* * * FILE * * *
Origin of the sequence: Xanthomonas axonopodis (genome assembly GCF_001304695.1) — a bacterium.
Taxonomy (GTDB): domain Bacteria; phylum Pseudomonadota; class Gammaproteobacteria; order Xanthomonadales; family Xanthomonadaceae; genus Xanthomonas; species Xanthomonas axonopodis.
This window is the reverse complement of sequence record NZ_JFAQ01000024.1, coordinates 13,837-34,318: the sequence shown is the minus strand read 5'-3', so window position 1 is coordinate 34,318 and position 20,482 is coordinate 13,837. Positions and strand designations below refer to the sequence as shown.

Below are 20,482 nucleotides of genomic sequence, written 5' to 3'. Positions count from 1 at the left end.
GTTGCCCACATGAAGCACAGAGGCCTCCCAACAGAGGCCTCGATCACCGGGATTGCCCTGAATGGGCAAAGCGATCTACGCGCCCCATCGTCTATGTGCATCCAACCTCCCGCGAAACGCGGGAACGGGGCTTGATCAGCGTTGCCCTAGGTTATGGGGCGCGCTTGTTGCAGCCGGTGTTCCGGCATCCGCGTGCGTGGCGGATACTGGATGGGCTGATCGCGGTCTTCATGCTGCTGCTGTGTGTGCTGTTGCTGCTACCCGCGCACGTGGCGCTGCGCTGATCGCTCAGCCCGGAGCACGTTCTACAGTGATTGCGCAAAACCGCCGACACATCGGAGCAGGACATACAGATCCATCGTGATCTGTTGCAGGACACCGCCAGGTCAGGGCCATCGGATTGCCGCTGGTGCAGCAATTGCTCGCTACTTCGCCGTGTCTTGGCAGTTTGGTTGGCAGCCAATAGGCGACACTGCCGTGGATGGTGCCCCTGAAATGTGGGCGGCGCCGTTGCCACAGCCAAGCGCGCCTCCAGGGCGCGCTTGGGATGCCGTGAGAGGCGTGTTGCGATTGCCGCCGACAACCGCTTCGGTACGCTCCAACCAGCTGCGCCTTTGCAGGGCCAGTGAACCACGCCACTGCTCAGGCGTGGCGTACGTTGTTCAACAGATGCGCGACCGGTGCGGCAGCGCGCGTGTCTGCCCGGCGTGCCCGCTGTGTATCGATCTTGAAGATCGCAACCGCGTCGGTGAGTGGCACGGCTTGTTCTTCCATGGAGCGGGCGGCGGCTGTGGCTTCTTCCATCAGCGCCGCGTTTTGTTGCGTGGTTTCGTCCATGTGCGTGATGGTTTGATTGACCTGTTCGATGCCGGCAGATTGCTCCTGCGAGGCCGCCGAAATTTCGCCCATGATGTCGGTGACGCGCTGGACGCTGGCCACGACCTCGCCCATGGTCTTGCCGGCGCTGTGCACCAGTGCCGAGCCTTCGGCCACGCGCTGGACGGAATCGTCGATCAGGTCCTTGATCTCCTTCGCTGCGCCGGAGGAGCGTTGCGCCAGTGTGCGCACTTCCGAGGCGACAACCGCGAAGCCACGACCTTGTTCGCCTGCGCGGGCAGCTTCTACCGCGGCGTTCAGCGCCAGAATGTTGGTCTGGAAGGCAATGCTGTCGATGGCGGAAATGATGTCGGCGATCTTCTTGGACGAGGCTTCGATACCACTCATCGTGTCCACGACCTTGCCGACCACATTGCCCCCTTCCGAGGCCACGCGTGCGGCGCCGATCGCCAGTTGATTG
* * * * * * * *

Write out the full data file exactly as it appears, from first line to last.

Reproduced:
Origin of the sequence: Xanthomonas axonopodis (genome assembly GCF_001304695.1) — a bacterium.
Taxonomy (GTDB): domain Bacteria; phylum Pseudomonadota; class Gammaproteobacteria; order Xanthomonadales; family Xanthomonadaceae; genus Xanthomonas; species Xanthomonas axonopodis.
This window is the reverse complement of sequence record NZ_JFAQ01000024.1, coordinates 13,837-34,318: the sequence shown is the minus strand read 5'-3', so window position 1 is coordinate 34,318 and position 20,482 is coordinate 13,837. Positions and strand designations below refer to the sequence as shown.

Below are 20,482 nucleotides of genomic sequence, written 5' to 3'. Positions count from 1 at the left end.
GTTGCCCACATGAAGCACAGAGGCCTCCCAACAGAGGCCTCGATCACCGGGATTGCCCTGAATGGGCAAAGCGATCTACGCGCCCCATCGTCTATGTGCATCCAACCTCCCGCGAAACGCGGGAACGGGGCTTGATCAGCGTTGCCCTAGGTTATGGGGCGCGCTTGTTGCAGCCGGTGTTCCGGCATCCGCGTGCGTGGCGGATACTGGATGGGCTGATCGCGGTCTTCATGCTGCTGCTGTGTGTGCTGTTGCTGCTACCCGCGCACGTGGCGCTGCGCTGATCGCTCAGCCCGGAGCACGTTCTACAGTGATTGCGCAAAACCGCCGACACATCGGAGCAGGACATACAGATCCATCGTGATCTGTTGCAGGACACCGCCAGGTCAGGGCCATCGGATTGCCGCTGGTGCAGCAATTGCTCGCTACTTCGCCGTGTCTTGGCAGTTTGGTTGGCAGCCAATAGGCGACACTGCCGTGGATGGTGCCCCTGAAATGTGGGCGGCGCCGTTGCCACAGCCAAGCGCGCCTCCAGGGCGCGCTTGGGATGCCGTGAGAGGCGTGTTGCGATTGCCGCCGACAACCGCTTCGGTACGCTCCAACCAGCTGCGCCTTTGCAGGGCCAGTGAACCACGCCACTGCTCAGGCGTGGCGTACGTTGTTCAACAGATGCGCGACCGGTGCGGCAGCGCGCGTGTCTGCCCGGCGTGCCCGCTGTGTATCGATCTTGAAGATCGCAACCGCGTCGGTGAGTGGCACGGCTTGTTCTTCCATGGAGCGGGCGGCGGCTGTGGCTTCTTCCATCAGCGCCGCGTTTTGTTGCGTGGTTTCGTCCATGTGCGTGATGGTTTGATTGACCTGTTCGATGCCGGCAGATTGCTCCTGCGAGGCCGCCGAAATTTCGCCCATGATGTCGGTGACGCGCTGGACGCTGGCCACGACCTCGCCCATGGTCTTGCCGGCGCTGTGCACCAGTGCCGAGCCTTCGGCCACGCGCTGGACGGAATCGTCGATCAGGTCCTTGATCTCCTTCGCTGCGCCGGAGGAGCGTTGCGCCAGTGTGCGCACTTCCGAGGCGACAACCGCGAAGCCACGACCTTGTTCGCCTGCGCGGGCAGCTTCTACCGCGGCGTTCAGCGCCAGAATGTTGGTCTGGAAGGCAATGCTGTCGATGGCGGAAATGATGTCGGCGATCTTCTTGGACGAGGCTTCGATACCACTCATCGTGTCCACGACCTTGCCGACCACATTGCCCCCTTCCGAGGCCACGCGTGCGGCGCCGATCGCCAGTTGATTG